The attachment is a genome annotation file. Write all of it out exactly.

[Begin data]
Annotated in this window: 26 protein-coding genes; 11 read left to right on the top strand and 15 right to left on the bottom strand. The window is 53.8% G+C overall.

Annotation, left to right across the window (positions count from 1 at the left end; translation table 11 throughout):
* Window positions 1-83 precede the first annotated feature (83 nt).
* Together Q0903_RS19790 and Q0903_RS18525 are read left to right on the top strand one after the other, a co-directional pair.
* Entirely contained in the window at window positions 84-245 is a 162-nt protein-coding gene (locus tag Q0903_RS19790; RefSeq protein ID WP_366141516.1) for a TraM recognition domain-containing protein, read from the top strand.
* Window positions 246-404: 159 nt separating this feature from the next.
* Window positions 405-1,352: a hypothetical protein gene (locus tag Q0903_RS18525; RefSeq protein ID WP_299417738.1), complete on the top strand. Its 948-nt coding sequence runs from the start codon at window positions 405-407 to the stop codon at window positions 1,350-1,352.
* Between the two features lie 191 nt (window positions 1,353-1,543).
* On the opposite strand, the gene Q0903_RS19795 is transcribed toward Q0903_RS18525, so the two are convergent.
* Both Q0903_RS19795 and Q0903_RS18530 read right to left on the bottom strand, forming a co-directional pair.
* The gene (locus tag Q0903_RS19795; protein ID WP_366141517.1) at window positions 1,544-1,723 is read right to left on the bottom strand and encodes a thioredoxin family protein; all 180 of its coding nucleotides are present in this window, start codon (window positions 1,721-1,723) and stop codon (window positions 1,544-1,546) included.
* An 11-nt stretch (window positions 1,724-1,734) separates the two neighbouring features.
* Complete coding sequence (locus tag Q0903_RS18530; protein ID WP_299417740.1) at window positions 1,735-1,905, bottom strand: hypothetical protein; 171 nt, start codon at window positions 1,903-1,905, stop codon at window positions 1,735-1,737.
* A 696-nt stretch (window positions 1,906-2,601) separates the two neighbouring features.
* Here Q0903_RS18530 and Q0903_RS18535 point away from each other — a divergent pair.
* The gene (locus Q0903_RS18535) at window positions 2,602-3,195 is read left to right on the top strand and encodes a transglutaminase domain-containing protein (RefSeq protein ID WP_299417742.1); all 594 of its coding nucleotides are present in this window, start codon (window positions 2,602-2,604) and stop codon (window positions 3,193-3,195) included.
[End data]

Annotated in this window: 26 protein-coding genes; 11 read left to right on the top strand and 15 right to left on the bottom strand. The window is 53.8% G+C overall.

Annotation, left to right across the window (positions count from 1 at the left end; translation table 11 throughout):
* Window positions 1-83 precede the first annotated feature (83 nt).
* Together Q0903_RS19790 and Q0903_RS18525 are read left to right on the top strand one after the other, a co-directional pair.
* Entirely contained in the window at window positions 84-245 is a 162-nt protein-coding gene (locus tag Q0903_RS19790; RefSeq protein ID WP_366141516.1) for a TraM recognition domain-containing protein, read from the top strand.
* Window positions 246-404: 159 nt separating this feature from the next.
* Window positions 405-1,352: a hypothetical protein gene (locus tag Q0903_RS18525; RefSeq protein ID WP_299417738.1), complete on the top strand. Its 948-nt coding sequence runs from the start codon at window positions 405-407 to the stop codon at window positions 1,350-1,352.
* Between the two features lie 191 nt (window positions 1,353-1,543).
* On the opposite strand, the gene Q0903_RS19795 is transcribed toward Q0903_RS18525, so the two are convergent.
* Both Q0903_RS19795 and Q0903_RS18530 read right to left on the bottom strand, forming a co-directional pair.
* The gene (locus tag Q0903_RS19795; protein ID WP_366141517.1) at window positions 1,544-1,723 is read right to left on the bottom strand and encodes a thioredoxin family protein; all 180 of its coding nucleotides are present in this window, start codon (window positions 1,721-1,723) and stop codon (window positions 1,544-1,546) included.
* An 11-nt stretch (window positions 1,724-1,734) separates the two neighbouring features.
* Complete coding sequence (locus tag Q0903_RS18530; protein ID WP_299417740.1) at window positions 1,735-1,905, bottom strand: hypothetical protein; 171 nt, start codon at window positions 1,903-1,905, stop codon at window positions 1,735-1,737.
* A 696-nt stretch (window positions 1,906-2,601) separates the two neighbouring features.
* Here Q0903_RS18530 and Q0903_RS18535 point away from each other — a divergent pair.
* The gene (locus Q0903_RS18535) at window positions 2,602-3,195 is read left to right on the top strand and encodes a transglutaminase domain-containing protein (RefSeq protein ID WP_299417742.1); all 594 of its coding nucleotides are present in this window, start codon (window positions 2,602-2,604) and stop codon (window positions 3,193-3,195) included.